Employers must take health cover for staff or lose tax gains: Montek

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Companies not complying should be denied tax deductibility on wage payment.

Mr Montek Singh Ahluwalia
Mr Montek Singh Ahluwalia

Insurance push

CII asked to study how other emerging market countries are doing in the organised sector for health insurance

Govt to comprehensively review the Central Government Health Scheme and Employee State Insurance scheme

Our Bureau

New Delhi, Sept. 9

The Planning Commission Deputy Chairman, Mr Montek Singh Ahluwalia, today mooted denial of tax deductibility on wage payment if the employer in the organised sector does not take steps to enrol the employee in a group health insurance scheme.

Speaking at a CII Health Insurance Summit, Mr Ahluwalia said employers in the organised sector should be encouraged to make it compulsory for their employees to join a group health insurance scheme, in which the employer and the employee make contributions.

As an incentive for this, the insurance premium that is paid can be exempt from tax, he said. Currently, when a company submits its return for taxation purposes, it takes a deduction for the wage paid to every employee.

He said India will never be able to expand insurance for which people pay unless an element of incentive-cum-compulsion is introduced. “If you leave it to people, only rich people will buy insurance, even middle class people will not buy insurance,” he said.

Insisting that his proposal is feasible, Mr Ahluwalia said the Government should give it a very serious consideration.

“That (compulsion) is a pretty drastic thing to do, but it is very easy to do. If the person concerned doesn't want a job in that company, then he can look elsewhere. I guarantee you there will be no huge protests. Unless we do something like this, we will just sit around,” he added. However, he said it will not be possible to force self-employed people to take health insurance.

He said CII should conduct a study on how other emerging market countries are doing the same in the organised sector for health insurance.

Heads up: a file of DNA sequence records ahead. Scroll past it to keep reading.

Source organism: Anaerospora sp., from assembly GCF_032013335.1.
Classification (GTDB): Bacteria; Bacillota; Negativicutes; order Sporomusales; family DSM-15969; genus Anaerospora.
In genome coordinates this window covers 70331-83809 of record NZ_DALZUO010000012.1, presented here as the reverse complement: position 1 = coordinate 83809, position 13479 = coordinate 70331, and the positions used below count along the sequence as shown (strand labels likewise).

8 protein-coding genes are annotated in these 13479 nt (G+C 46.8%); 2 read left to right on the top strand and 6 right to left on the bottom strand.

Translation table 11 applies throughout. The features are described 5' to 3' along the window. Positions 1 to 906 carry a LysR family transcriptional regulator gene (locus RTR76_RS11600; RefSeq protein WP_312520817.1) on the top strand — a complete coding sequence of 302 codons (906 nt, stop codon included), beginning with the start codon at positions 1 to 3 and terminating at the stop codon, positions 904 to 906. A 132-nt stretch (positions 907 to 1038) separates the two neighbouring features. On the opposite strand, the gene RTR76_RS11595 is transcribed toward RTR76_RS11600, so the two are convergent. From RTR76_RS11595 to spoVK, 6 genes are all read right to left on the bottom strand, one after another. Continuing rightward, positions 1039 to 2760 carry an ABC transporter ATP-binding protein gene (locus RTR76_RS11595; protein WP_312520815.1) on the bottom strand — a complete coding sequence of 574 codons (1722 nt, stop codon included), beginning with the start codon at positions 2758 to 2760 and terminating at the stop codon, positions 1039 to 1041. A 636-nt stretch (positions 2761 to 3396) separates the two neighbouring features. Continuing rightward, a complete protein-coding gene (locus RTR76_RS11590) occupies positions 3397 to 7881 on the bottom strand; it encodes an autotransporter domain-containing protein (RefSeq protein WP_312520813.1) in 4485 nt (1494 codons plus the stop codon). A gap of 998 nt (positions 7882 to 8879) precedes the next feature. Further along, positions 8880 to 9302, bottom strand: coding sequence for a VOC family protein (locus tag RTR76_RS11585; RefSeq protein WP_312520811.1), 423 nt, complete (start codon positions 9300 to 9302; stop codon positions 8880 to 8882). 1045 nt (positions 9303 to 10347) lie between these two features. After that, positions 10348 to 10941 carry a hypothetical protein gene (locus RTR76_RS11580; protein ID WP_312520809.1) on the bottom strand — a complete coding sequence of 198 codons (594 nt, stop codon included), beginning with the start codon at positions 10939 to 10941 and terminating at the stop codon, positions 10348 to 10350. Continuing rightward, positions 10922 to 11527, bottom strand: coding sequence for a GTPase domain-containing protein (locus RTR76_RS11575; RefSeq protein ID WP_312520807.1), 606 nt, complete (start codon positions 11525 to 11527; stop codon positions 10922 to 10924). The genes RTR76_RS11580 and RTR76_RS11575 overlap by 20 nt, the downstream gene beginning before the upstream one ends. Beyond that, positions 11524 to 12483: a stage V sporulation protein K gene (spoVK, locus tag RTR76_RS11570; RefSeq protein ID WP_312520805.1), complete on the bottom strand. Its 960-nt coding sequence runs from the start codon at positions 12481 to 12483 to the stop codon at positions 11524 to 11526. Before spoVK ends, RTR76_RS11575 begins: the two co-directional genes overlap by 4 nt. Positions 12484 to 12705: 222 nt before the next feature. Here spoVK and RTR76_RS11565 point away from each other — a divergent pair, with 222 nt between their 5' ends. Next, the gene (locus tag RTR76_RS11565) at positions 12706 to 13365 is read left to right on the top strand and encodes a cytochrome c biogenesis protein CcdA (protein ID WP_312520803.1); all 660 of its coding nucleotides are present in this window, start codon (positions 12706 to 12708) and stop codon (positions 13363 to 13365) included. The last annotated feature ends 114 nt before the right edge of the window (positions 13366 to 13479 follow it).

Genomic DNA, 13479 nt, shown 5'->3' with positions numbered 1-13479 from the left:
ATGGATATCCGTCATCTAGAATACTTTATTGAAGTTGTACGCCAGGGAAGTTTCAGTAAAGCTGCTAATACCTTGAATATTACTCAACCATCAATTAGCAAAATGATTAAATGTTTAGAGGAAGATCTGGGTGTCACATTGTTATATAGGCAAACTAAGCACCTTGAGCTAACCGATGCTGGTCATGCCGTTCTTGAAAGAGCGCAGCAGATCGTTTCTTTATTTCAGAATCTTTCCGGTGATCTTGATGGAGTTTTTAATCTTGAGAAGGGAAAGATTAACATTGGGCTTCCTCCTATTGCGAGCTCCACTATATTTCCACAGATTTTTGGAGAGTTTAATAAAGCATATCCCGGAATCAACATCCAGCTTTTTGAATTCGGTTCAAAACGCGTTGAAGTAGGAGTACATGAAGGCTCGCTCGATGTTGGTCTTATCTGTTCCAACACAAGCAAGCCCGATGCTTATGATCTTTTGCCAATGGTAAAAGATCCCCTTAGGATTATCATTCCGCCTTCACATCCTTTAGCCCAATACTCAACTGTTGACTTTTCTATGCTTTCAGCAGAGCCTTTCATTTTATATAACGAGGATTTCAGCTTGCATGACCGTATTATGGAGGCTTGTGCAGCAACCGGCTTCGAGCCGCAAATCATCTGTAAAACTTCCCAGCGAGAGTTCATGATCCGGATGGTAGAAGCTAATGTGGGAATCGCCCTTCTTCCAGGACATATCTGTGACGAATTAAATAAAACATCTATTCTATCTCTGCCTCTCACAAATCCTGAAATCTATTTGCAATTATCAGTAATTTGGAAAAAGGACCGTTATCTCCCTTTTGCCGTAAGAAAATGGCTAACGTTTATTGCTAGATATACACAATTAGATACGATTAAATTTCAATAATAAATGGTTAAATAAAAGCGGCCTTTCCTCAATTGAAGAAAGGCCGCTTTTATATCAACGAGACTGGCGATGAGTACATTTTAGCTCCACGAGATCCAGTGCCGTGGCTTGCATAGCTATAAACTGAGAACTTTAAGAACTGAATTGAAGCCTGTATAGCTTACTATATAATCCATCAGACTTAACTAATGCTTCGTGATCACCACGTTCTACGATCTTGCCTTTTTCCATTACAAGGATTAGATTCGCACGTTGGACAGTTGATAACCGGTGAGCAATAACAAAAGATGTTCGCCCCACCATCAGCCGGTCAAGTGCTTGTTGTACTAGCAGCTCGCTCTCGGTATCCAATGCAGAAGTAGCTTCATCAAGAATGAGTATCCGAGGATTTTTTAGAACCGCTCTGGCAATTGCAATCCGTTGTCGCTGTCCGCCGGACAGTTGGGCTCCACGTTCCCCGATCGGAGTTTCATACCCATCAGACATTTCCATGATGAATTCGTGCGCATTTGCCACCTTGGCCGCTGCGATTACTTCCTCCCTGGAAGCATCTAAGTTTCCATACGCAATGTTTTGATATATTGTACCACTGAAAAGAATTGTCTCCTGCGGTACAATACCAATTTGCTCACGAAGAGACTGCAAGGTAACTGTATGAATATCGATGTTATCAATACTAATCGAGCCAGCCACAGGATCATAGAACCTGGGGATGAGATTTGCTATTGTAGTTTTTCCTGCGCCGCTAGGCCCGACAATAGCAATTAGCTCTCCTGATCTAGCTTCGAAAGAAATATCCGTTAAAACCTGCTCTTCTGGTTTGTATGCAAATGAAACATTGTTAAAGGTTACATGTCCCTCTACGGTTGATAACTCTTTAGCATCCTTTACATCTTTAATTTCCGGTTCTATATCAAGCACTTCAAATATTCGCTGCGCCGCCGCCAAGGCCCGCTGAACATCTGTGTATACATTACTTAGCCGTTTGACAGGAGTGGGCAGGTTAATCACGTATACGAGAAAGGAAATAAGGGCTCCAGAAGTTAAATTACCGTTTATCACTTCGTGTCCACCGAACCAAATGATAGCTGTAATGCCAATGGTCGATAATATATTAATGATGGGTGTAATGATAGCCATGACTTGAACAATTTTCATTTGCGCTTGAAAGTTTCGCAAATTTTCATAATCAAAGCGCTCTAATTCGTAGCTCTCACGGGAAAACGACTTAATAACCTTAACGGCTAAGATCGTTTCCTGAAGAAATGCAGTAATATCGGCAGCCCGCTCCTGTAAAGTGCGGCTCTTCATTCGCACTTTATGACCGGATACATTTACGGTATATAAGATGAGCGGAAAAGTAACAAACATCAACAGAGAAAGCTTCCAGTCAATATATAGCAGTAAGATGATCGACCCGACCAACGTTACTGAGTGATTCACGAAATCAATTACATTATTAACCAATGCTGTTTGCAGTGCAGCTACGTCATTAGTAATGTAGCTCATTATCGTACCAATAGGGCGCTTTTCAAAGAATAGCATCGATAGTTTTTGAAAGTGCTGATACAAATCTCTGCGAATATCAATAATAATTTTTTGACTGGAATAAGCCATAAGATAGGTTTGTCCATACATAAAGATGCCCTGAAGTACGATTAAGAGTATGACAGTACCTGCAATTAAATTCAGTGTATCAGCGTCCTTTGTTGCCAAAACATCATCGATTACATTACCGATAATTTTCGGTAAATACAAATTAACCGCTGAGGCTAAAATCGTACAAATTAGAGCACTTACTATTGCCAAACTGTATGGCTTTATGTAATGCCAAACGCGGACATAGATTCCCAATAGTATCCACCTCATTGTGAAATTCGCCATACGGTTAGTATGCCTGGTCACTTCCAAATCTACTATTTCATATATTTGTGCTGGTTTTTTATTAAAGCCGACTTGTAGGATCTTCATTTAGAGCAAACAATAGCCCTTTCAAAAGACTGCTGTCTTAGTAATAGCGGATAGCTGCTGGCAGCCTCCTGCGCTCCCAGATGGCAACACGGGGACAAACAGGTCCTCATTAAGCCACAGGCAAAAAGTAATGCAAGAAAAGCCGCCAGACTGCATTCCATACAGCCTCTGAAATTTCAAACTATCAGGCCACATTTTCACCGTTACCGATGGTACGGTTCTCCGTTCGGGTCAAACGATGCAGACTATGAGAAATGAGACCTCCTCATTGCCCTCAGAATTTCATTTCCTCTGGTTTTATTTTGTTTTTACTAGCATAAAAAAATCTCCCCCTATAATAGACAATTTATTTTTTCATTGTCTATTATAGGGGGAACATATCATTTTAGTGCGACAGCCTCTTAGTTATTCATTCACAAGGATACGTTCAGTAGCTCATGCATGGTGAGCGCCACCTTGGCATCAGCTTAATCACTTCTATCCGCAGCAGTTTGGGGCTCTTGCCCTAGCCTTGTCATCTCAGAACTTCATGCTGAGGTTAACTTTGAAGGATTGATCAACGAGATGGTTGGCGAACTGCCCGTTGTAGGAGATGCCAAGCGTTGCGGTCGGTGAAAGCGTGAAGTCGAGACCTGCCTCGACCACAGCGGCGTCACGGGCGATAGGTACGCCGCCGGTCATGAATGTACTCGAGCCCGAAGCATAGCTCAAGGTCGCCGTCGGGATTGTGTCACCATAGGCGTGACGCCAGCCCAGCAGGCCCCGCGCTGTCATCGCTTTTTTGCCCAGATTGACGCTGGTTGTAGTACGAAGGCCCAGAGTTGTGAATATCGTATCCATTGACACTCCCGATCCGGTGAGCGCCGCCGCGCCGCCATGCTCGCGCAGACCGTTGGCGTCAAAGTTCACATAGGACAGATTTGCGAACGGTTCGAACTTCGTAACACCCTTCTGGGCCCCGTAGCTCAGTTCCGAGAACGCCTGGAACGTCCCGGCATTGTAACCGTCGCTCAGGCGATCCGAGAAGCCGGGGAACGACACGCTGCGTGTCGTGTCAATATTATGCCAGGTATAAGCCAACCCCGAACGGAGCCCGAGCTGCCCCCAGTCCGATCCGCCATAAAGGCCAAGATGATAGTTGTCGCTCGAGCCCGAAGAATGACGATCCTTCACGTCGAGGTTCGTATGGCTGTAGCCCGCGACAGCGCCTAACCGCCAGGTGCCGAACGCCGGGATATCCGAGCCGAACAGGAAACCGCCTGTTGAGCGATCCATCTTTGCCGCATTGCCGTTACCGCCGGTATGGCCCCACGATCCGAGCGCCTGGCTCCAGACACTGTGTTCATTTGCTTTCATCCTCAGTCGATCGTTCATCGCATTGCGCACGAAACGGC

Industry estimates suggest that despite the country's private health insurance industry's business volumes recording an annual growth of over 35 per cent, around 85 per cent of the population is still uninsured.

Mr Ahluwalia said if a sick person has to be looked after by the public health system, it is better to help that person get insurance than to encourage a system where they do not do that and then the person ends up paying the total bill later on.

The spending on health in India is around 5-6 per cent of GDP, he said, adding that in this the contribution of the Centre and State governments is just one per cent, while the remaining is private expenditure. But in other countries, the contribution of the Government in health is higher than the private spending, he added. Therefore, in the 11 {+t} {+h} Plan, the target was to increase the expenditure on health by the Centre and State Governments to 2-3 per cent, he said. In the 12 {+t} {+h} Plan, the aim is to comprehensively review the Central Government Health Scheme and Employee State Insurance scheme and improve them, he said.

“If we have to expand our expenditure on health service to over three per cent of GDP, the point is whether to spend all of that in creating public health infrastructure or spend some of it to support health insurance programmes. It is a major choice and we want your feedback,” he added.

Related Stories:
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Panel to overhaul group health insurance sector
Only 1.2% Indian households have health cover: Study
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Corporates pruning health insurance cover for staff

(This article was published in the Business Line print edition dated September 10, 2010)
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